13 Dec 2019, 11:28
  • Rose-Anne
    Rose-Anne Clermont is an award-winning freelance journalist writing on migration and environmentalism. Her work has been published by German newspapers Der Tagesspiegel, Berliner Zeitung, Die Zeit, and U.S.-based media including The New York Times, NPR and USA Today. Rose-Anne is currently a freelance editor and trainer for media development projects focused on environmental conservation in East Africa.

Summoning our creative spirits to cover new angles of the energy transition

Illustration: Mwelwa Musonko
As 2019 is drawing to a close, we at CLEW are reflecting on our highlights of yet another busy year for the CLEW team and the global CLEW Journalism Network. Undoubtedly, meeting many of you at the "Global Energy Transition Journalism Conference: Business in Transition" was one such highlight. And what would be better suited to reminisce than to reveal the last in the series of artist and illstrator Mwelwa Musonko's especially made cartoon strips following the conference? It captures the rigorously interdisciplinary spirit that today's journalism should adopt in the face of the complex reporting challenges at hand. At the conference, business and environmental journalists discovered areas where the energy transition and business intersect – and discussed how collaboration could work in other areas too: health, politics, or science.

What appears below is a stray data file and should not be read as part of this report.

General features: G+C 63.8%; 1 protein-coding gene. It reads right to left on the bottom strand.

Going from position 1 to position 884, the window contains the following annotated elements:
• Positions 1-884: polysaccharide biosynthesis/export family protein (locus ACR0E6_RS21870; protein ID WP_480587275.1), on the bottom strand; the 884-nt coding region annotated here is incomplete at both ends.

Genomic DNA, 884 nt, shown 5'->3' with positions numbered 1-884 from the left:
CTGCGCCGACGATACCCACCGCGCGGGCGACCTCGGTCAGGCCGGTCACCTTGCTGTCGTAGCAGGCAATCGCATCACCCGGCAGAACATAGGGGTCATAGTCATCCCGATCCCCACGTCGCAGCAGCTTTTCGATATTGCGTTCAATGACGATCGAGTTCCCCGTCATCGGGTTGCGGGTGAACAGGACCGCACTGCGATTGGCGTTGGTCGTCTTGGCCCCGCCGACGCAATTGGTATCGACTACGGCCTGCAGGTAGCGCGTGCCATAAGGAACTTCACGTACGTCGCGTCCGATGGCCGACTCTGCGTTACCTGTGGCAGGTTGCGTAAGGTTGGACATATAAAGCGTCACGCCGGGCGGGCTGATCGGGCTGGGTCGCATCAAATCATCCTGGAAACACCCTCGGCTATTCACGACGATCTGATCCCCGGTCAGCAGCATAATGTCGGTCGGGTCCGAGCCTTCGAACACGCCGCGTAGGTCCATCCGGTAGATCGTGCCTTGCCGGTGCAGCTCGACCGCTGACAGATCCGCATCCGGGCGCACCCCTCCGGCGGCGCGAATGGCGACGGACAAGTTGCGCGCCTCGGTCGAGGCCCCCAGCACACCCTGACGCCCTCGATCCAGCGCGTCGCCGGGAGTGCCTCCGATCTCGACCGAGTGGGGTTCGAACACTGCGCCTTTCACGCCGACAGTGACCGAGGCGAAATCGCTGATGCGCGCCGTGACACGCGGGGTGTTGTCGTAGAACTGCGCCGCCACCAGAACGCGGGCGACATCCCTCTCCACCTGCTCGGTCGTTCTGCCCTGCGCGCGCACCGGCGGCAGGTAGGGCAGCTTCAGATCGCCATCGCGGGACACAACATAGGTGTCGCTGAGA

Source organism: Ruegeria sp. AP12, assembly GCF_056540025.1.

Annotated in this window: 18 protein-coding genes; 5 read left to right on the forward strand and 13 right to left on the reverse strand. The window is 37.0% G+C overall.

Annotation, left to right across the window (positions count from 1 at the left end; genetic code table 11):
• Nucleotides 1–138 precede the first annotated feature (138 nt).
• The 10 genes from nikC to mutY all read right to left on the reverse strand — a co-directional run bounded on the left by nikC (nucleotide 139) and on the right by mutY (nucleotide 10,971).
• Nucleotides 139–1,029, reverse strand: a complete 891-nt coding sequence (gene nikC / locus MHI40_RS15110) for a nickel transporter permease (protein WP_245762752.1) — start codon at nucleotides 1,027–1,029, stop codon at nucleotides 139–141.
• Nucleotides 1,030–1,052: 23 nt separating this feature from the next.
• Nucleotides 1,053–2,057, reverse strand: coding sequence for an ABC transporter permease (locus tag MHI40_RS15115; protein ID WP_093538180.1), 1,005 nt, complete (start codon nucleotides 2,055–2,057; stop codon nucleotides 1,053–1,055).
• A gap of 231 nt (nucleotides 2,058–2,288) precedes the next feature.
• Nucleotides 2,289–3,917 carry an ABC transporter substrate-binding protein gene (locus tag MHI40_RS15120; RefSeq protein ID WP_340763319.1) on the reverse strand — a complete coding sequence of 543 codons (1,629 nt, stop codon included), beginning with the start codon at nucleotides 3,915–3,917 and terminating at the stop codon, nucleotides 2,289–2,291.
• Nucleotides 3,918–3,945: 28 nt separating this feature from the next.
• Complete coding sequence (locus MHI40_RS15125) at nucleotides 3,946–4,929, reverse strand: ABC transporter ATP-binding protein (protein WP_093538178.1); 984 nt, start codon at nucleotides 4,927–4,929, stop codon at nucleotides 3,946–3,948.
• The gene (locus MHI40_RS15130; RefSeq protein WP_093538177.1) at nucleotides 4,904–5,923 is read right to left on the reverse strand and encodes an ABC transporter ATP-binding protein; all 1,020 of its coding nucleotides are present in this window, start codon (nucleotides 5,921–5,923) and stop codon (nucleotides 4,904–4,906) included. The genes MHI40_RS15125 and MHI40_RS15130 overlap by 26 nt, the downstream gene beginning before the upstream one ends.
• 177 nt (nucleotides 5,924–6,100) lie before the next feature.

Journalists can get pretty comfortable in the confines of a specialised beat, covering one topic in one place – whether it’s business, energy or healthcare for a city, region, or country. How to get out of that comfort zone and do a better job of reporting the multi-faceted energy transition was a the subject of much brainstorming at CLEW's Global Energy Transition Journalism GETJO19 conference in April. 

Considering the border- and beat-crossing nature of the topic, energy transition journalists could use some inspiration from the great master of interdisciplinary work, Leonardo da Vinci, as illustrator Mwelwa Musonko playfully suggests in this illustration inspired by the event.

"I think that reporters, no matter where they work, could start looking out for colleagues in other departments and produce work that has much more depth and breadth than if they were operating alone," former New York Times business reporter Leslie Wayne said earlier this year in an interview with the CLEW Network blog. "The energy transition story is big, important and sprawling. It crosses borders and topics. It has human, financial, political and environmental dimensions. Cross-beat reporting is needed to tackle this important and complicated subject."

This is why CLEW established The CLEW Journalism Network, a place where journalists can meet like-minded colleagues, get advice and background from other countries or fields of expertise, or find partners for collaborative projects.

If you are not already a member, you can join here.

Journalism for the energy transition

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